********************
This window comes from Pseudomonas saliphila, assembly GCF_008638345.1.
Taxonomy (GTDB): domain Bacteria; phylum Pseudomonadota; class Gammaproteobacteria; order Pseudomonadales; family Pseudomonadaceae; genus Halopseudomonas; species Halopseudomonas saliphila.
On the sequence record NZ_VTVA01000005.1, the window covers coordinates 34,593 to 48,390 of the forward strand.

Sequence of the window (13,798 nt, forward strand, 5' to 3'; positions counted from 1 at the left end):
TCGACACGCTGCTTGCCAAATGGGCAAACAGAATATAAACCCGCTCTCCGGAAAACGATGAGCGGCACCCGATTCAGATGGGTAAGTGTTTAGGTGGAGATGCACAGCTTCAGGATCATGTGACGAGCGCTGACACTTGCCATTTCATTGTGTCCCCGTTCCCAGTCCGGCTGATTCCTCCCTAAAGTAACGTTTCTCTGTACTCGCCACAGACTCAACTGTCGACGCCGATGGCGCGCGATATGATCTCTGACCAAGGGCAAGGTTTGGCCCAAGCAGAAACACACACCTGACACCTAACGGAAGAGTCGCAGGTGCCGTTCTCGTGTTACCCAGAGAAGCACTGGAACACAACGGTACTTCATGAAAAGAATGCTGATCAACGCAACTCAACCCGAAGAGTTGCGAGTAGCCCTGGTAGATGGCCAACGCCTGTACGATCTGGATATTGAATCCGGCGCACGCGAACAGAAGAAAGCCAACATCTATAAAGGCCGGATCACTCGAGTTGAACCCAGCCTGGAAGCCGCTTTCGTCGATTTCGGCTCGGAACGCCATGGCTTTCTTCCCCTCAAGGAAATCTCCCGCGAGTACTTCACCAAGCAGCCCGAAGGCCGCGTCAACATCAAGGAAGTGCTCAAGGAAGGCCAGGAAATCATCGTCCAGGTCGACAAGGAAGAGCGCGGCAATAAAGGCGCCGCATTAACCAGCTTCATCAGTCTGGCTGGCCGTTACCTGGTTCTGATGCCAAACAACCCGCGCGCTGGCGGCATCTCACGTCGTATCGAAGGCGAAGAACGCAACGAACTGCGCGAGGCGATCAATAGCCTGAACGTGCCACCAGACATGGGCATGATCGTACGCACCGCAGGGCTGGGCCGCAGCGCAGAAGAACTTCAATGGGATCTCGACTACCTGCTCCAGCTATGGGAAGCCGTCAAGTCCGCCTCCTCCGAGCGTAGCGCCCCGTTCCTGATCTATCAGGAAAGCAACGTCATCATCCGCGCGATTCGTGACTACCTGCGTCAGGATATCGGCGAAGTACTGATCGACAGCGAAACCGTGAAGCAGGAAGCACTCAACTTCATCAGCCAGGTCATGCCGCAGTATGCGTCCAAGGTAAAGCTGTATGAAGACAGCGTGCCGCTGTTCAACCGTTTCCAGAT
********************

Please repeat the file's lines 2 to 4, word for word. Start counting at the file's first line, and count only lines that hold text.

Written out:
Taxonomy (GTDB): domain Bacteria; phylum Pseudomonadota; class Gammaproteobacteria; order Pseudomonadales; family Pseudomonadaceae; genus Halopseudomonas; species Halopseudomonas saliphila.
On the sequence record NZ_VTVA01000005.1, the window covers coordinates 34,593 to 48,390 of the forward strand.

Sequence of the window (13,798 nt, forward strand, 5' to 3'; positions counted from 1 at the left end):